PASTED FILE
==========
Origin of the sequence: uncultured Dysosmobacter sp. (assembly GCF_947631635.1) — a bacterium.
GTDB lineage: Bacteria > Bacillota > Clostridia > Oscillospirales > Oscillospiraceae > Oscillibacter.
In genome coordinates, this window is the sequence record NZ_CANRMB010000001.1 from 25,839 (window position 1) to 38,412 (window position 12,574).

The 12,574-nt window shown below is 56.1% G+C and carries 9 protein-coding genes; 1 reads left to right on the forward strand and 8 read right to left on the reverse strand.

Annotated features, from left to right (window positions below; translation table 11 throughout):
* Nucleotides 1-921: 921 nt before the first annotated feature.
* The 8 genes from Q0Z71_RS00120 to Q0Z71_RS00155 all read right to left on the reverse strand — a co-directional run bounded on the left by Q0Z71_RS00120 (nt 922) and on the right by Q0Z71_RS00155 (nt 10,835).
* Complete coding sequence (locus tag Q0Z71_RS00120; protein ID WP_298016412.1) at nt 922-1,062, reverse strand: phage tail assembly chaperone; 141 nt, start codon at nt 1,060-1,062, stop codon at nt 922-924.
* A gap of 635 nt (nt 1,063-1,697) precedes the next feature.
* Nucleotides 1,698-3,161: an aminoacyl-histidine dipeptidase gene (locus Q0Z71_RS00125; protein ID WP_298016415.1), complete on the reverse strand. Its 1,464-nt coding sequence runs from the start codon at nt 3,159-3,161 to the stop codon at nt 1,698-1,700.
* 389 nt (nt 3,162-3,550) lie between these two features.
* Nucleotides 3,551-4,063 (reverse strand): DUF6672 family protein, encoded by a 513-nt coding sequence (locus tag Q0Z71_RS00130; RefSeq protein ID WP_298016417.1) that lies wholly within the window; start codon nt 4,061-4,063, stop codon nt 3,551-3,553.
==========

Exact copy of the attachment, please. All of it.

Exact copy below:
Origin of the sequence: uncultured Dysosmobacter sp. (assembly GCF_947631635.1) — a bacterium.
GTDB lineage: Bacteria > Bacillota > Clostridia > Oscillospirales > Oscillospiraceae > Oscillibacter.
In genome coordinates, this window is the sequence record NZ_CANRMB010000001.1 from 25,839 (window position 1) to 38,412 (window position 12,574).

The 12,574-nt window shown below is 56.1% G+C and carries 9 protein-coding genes; 1 reads left to right on the forward strand and 8 read right to left on the reverse strand.

Annotated features, from left to right (window positions below; translation table 11 throughout):
* Nucleotides 1-921: 921 nt before the first annotated feature.
* The 8 genes from Q0Z71_RS00120 to Q0Z71_RS00155 all read right to left on the reverse strand — a co-directional run bounded on the left by Q0Z71_RS00120 (nt 922) and on the right by Q0Z71_RS00155 (nt 10,835).
* Complete coding sequence (locus tag Q0Z71_RS00120; protein ID WP_298016412.1) at nt 922-1,062, reverse strand: phage tail assembly chaperone; 141 nt, start codon at nt 1,060-1,062, stop codon at nt 922-924.
* A gap of 635 nt (nt 1,063-1,697) precedes the next feature.
* Nucleotides 1,698-3,161: an aminoacyl-histidine dipeptidase gene (locus Q0Z71_RS00125; protein ID WP_298016415.1), complete on the reverse strand. Its 1,464-nt coding sequence runs from the start codon at nt 3,159-3,161 to the stop codon at nt 1,698-1,700.
* 389 nt (nt 3,162-3,550) lie between these two features.
* Nucleotides 3,551-4,063 (reverse strand): DUF6672 family protein, encoded by a 513-nt coding sequence (locus tag Q0Z71_RS00130; RefSeq protein ID WP_298016417.1) that lies wholly within the window; start codon nt 4,061-4,063, stop codon nt 3,551-3,553.